Companies without advanced optimization capabilities might try to include the additionally introduced boundary conditions in Excel spreadsheets. This will entail buyers spending a lot of time trying to derive the best possible short-term adjustments within their existing supply base. But linear optimization solutions can remove the legwork: sourcing optimization allows companies to model new and alternative scenarios quickly while also considering the boundary conditions introduced by the crisis.
2. Redesign For Resilience
Having multiple sources spreads the risk of a disruption among the involved suppliers. In the best-case scenario, the geographic region of the primary source differs from that of the secondary source. However, many companies often rely on one supplier for a specific product.
The ‘single sourcing’ decision is driven by know-how or costs – having two or more suppliers for the same product usually increases administrative efforts, quality monitoring activity requirements and total costs (for example, economies of scale effects are reduced due to the lower volumes allocated to each source).
Companies that redesign their supply chains to mitigate risk need to ask the following fundamental questions:
How do I best split demand across multiple supply options?
How do I minimize my supplier risks while still optimizing my spend?
Building these scenarios in Excel is an extremely time-consuming and error-prone exercise that often fails to convince management to change the ‘as-is’ state.
Using sourcing optimization, the optimal split between incumbents and additional sources can be determined with the help of algorithms. The buyer can quickly model risk-diversification scenarios and identify the cost impact compared with the ‘as-is’ allocations. In addition, supplier risk scores provided by third-party providers (such as Riskmethods or Resilience360 by DHL) can be incorporated in the scenario analysis.
3. Redesign for Agility
The third approach also focuses on a long-term supply chain redesign. The objective is to move from a global supply chain set-up to a more local or regional one.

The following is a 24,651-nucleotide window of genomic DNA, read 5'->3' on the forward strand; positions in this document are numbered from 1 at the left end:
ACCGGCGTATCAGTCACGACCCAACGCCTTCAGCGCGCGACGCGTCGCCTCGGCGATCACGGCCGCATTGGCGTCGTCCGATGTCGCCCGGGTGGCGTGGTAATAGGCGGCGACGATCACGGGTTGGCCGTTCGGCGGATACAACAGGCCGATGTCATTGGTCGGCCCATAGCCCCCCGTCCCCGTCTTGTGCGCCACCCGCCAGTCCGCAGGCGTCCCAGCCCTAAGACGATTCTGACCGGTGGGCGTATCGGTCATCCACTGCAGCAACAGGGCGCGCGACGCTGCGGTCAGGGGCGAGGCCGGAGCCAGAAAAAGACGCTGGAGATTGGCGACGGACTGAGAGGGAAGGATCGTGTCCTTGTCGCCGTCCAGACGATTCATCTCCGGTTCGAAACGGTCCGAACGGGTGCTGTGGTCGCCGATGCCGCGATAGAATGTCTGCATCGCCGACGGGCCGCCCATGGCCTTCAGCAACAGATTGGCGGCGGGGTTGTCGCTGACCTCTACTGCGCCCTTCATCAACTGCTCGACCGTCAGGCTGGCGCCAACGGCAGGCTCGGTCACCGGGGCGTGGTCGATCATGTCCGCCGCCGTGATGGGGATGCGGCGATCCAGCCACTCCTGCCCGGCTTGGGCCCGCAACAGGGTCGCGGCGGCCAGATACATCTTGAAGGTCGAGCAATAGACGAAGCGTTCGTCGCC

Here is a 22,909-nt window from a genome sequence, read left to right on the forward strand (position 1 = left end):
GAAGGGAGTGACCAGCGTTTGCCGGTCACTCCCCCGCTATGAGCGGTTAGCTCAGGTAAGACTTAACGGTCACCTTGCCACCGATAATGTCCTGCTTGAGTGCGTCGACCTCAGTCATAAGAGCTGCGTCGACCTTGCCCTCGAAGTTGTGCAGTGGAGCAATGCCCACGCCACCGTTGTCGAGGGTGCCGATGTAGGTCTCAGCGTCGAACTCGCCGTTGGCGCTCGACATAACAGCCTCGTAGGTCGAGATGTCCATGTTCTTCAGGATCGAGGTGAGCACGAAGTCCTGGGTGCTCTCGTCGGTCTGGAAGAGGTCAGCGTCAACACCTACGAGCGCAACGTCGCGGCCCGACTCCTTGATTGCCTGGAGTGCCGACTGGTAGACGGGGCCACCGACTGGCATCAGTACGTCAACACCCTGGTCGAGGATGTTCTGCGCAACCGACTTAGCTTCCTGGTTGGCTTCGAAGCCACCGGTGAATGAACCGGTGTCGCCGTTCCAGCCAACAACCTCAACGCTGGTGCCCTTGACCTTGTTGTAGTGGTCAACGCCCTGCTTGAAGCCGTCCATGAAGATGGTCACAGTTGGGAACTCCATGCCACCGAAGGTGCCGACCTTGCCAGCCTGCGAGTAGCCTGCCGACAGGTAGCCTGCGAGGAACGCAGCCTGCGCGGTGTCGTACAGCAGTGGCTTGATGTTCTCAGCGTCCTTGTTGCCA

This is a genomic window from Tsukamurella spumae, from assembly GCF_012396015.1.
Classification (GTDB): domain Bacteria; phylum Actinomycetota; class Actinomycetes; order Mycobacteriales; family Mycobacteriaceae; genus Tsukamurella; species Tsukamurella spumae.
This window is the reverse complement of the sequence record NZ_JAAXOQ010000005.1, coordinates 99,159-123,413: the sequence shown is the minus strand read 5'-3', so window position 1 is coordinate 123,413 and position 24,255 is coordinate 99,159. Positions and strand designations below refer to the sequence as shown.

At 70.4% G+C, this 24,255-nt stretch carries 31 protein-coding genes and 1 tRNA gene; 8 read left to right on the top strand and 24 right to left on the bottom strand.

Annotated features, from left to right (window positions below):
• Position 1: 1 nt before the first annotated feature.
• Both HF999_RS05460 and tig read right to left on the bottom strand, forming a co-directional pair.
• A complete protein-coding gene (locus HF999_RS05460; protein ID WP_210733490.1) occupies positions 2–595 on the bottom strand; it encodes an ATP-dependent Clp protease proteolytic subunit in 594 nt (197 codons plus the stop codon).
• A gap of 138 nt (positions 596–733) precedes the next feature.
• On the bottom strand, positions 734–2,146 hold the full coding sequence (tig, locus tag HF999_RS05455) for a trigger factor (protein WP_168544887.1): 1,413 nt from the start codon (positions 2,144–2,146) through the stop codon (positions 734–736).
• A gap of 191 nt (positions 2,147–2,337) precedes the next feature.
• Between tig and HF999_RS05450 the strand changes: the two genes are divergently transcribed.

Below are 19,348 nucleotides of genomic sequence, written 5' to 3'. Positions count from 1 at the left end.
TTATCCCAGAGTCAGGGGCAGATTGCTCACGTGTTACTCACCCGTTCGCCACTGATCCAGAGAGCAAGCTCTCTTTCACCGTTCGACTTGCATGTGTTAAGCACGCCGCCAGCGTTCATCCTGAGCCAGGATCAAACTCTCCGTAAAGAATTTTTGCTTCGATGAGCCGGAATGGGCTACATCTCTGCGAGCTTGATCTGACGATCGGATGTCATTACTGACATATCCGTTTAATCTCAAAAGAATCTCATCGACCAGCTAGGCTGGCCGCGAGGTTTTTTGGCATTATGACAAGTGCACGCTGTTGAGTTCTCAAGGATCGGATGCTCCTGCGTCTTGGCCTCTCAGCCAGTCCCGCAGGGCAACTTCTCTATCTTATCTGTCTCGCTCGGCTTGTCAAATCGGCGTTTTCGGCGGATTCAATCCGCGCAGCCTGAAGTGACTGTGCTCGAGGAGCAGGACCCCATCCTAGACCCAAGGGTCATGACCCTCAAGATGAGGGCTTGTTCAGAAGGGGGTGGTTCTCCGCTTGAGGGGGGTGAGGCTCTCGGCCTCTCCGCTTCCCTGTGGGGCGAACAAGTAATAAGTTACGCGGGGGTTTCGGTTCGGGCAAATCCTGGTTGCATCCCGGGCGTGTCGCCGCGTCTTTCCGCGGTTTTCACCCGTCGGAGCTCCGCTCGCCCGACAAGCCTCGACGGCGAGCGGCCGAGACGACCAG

The time horizon of this approach is mainly driven by local or regional suppliers having to set up new capacity. As outlined in point 2 above, the same effects on cost (increase) and risk (decrease) apply. However, logistic costs in a nearshore scenario are lower than they are for international routes, which involve goods and materials crossing oceans and many more country borders.
Sourcing optimization solutions can help buyers to find the best new scenarios with local/regional suppliers, including the optimal logistics network and routes.
James B. Rice, deputy director of the MIT Center for Transportation & Logistics, states in the Harvard Business Review1 that optimization is a dynamic process, not a one- time process. Firms should regularly revisit and challenge their scenario choices and the strategies that underpin them.
McKinsey & Company also highlights that companies should now start focusing on building smarter, more flexible and especially more resilient supply chains.
With sourcing optimization solutions like the Archlet App, buyers can easily create and assess new sourcing scenarios based on cost and non-cost components. And these solutions are getting smarter all the time, due to their underlying algorithms.
Author: Lukas Wawrla